The Netherlands is sending a naval frigate to the Strait of Hormuz next week to secure the shipping of oil tankers through the Persian Gulf. This European naval mission is led by France, and is clearly not an NATO operation of which the United States is also a member.
Belgium, Germany, Italy and Portugal support the European mission in the Strait of Hormuz to guarantee free passage there. They announced this in a statement. It is political support, not with military means. The Netherlands takes part in the mission led by France with a naval ship. It was already known that Denmark and Greece support the mission.
The mission comes because a few oil tankers were attacked in the Strait of Hormuz last summer, probably by Iranians. The strait is crucial for the world oil trade. The recent tensions between the United States and Iran are particularly worrying, the statement said.
The Netherlands, France, Denmark and Greece have pledged a contribution to the mission. The four new countries express their political support for the mission. The Dutch navy ship Zr. Ms De Ruyter is leaving for the Middle East next week. It participates for six months in the mission in the Strait of Hormuz.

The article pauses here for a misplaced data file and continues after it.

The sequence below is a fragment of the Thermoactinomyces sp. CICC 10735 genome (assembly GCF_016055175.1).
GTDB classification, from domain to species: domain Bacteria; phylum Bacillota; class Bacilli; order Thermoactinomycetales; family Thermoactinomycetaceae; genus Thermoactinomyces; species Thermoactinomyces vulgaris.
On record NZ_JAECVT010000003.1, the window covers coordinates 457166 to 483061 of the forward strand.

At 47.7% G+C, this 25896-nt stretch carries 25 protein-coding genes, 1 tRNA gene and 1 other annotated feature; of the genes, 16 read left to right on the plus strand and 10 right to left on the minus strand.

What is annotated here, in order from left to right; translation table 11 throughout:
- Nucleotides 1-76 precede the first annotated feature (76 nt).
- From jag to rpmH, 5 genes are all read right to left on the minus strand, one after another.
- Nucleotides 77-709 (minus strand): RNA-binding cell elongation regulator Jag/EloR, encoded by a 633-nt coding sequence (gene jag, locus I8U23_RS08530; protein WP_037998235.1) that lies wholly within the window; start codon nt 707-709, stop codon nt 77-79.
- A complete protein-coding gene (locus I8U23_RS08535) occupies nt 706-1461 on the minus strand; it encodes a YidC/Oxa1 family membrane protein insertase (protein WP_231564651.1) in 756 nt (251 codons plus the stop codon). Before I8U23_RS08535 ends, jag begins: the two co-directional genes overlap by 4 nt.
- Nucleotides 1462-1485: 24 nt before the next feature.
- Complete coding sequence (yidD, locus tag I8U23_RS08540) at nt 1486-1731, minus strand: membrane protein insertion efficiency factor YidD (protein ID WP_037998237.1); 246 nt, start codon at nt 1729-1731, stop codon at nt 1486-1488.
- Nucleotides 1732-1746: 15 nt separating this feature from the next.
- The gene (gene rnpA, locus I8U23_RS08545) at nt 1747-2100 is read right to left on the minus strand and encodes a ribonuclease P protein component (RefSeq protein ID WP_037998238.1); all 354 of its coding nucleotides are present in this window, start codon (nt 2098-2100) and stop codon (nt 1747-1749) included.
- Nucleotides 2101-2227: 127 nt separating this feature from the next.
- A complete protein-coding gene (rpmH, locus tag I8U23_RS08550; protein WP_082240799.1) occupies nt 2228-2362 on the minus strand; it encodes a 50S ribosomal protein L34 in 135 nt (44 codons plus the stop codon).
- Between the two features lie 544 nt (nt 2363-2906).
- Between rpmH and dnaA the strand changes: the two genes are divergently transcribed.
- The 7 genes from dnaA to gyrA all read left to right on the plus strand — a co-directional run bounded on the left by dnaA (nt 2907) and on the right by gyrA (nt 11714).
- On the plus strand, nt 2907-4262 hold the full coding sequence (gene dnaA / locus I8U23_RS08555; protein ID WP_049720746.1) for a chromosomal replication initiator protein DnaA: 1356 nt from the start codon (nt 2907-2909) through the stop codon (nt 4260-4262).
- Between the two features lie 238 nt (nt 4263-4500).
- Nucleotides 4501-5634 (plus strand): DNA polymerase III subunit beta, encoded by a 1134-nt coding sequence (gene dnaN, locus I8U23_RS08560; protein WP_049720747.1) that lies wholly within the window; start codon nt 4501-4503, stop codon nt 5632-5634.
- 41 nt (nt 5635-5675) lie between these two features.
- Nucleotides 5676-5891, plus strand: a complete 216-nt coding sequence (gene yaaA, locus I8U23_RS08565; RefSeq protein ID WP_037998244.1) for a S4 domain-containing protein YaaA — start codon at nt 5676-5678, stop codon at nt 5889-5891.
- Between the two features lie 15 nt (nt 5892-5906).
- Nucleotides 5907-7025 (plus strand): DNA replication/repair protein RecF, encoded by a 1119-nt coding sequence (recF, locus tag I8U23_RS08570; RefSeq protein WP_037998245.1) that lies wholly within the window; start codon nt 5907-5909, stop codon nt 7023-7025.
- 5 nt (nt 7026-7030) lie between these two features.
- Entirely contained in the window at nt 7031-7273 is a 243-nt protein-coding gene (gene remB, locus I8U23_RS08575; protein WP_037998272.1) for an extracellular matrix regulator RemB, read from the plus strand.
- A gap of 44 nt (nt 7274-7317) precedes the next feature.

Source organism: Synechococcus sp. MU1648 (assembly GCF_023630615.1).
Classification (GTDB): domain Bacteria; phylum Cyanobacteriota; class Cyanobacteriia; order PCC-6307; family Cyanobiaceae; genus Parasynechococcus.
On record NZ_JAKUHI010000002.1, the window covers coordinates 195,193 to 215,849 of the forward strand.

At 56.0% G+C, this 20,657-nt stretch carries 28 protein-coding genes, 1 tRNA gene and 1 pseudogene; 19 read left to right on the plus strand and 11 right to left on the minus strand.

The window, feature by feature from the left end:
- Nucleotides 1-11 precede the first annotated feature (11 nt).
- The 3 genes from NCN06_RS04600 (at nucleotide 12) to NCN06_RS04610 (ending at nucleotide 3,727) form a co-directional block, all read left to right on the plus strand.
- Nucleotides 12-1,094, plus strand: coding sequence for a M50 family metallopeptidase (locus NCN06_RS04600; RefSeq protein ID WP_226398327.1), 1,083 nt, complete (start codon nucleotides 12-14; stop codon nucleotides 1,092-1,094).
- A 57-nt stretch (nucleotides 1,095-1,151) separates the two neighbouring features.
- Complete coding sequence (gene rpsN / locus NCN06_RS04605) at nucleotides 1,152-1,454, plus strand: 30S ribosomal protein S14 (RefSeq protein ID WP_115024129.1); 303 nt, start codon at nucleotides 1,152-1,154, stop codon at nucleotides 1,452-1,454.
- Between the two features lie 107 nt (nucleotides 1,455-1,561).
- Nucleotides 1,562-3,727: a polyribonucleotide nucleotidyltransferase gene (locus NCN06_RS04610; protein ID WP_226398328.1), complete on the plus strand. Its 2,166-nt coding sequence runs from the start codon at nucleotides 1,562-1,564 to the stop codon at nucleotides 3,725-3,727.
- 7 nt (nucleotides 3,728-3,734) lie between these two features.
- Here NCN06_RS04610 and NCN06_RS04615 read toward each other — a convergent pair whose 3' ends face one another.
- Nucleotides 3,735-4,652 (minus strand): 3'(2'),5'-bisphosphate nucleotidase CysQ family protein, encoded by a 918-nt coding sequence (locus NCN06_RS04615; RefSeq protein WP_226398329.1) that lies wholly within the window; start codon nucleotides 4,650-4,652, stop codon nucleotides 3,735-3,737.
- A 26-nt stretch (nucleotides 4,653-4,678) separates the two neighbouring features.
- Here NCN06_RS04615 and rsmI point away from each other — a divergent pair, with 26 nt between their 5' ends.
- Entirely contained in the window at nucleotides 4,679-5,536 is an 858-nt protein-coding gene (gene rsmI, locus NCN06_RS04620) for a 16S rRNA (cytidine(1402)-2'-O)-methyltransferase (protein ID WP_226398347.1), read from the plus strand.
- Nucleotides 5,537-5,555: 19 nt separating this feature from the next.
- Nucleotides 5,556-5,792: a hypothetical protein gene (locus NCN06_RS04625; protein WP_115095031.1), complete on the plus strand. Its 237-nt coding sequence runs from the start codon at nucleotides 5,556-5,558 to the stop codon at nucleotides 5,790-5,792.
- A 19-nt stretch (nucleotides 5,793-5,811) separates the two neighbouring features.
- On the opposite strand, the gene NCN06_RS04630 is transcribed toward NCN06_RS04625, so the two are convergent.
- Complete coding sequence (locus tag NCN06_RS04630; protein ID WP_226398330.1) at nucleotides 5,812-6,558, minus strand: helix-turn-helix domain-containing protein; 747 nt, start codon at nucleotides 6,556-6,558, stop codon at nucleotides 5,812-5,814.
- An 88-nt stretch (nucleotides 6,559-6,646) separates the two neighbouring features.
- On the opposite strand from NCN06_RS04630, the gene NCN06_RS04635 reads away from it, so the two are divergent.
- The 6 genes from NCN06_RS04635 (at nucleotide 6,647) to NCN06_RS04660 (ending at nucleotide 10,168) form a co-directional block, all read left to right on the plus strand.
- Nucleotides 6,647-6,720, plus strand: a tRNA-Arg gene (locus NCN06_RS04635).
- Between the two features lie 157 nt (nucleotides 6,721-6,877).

With EMASOH, according to the statement, the eight European countries want to contribute to the protection of oil tankers and cargo ships, but also to a broader de-escalation in the flammable region. Last year the US had called for a mission to be rolled out together, but the European countries declined that invitation.
France, the Netherlands, Denmark and Greece have already made concrete commitments for the European mission. "We look forward to further commitments in the coming days," the joint statement says. The headquarters of the mission is located in the United Arab Emirates.
Foreign Minister Stef Blok called the support of the four other European countries an important step. He consulted with his European colleagues on Monday in Brussels. Blok has no indications that more EU countries will join the mission. Before the Dutch ship leaves, there will be an assessment of the security policy situation in the Gulf, says Blok.